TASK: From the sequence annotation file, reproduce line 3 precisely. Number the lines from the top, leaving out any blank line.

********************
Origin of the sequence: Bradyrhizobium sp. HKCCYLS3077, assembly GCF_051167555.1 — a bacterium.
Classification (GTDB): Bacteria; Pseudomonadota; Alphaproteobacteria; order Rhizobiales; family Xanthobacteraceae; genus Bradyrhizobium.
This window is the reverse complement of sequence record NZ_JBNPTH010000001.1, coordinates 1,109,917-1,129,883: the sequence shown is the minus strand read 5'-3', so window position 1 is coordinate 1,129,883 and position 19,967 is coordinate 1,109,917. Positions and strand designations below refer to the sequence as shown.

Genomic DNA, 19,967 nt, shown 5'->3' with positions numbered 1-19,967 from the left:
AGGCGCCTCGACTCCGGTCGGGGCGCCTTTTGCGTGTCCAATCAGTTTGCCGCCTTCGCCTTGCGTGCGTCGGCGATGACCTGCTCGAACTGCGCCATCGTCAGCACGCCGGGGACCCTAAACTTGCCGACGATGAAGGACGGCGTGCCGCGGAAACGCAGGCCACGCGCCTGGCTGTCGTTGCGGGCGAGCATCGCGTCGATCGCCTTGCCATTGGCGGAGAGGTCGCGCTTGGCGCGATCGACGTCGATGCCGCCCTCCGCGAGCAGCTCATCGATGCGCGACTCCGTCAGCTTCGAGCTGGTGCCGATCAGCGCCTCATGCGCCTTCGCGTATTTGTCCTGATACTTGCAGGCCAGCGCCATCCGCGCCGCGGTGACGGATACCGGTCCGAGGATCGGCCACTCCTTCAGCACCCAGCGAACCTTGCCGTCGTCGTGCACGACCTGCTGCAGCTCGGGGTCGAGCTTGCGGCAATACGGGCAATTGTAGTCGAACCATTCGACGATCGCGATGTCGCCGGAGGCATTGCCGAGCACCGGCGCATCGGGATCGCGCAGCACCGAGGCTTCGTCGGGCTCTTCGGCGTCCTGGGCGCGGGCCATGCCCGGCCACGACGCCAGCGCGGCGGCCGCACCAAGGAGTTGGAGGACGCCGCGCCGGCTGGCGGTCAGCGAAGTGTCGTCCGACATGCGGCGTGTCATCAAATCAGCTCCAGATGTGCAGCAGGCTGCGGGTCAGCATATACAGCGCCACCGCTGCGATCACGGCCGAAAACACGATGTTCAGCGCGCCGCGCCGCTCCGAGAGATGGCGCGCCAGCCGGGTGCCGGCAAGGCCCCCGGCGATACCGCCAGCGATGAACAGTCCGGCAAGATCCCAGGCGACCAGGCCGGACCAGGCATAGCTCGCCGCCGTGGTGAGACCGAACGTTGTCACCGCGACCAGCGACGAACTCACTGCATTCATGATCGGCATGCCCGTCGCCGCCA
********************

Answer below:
This window is the reverse complement of sequence record NZ_JBNPTH010000001.1, coordinates 1,109,917-1,129,883: the sequence shown is the minus strand read 5'-3', so window position 1 is coordinate 1,129,883 and position 19,967 is coordinate 1,109,917. Positions and strand designations below refer to the sequence as shown.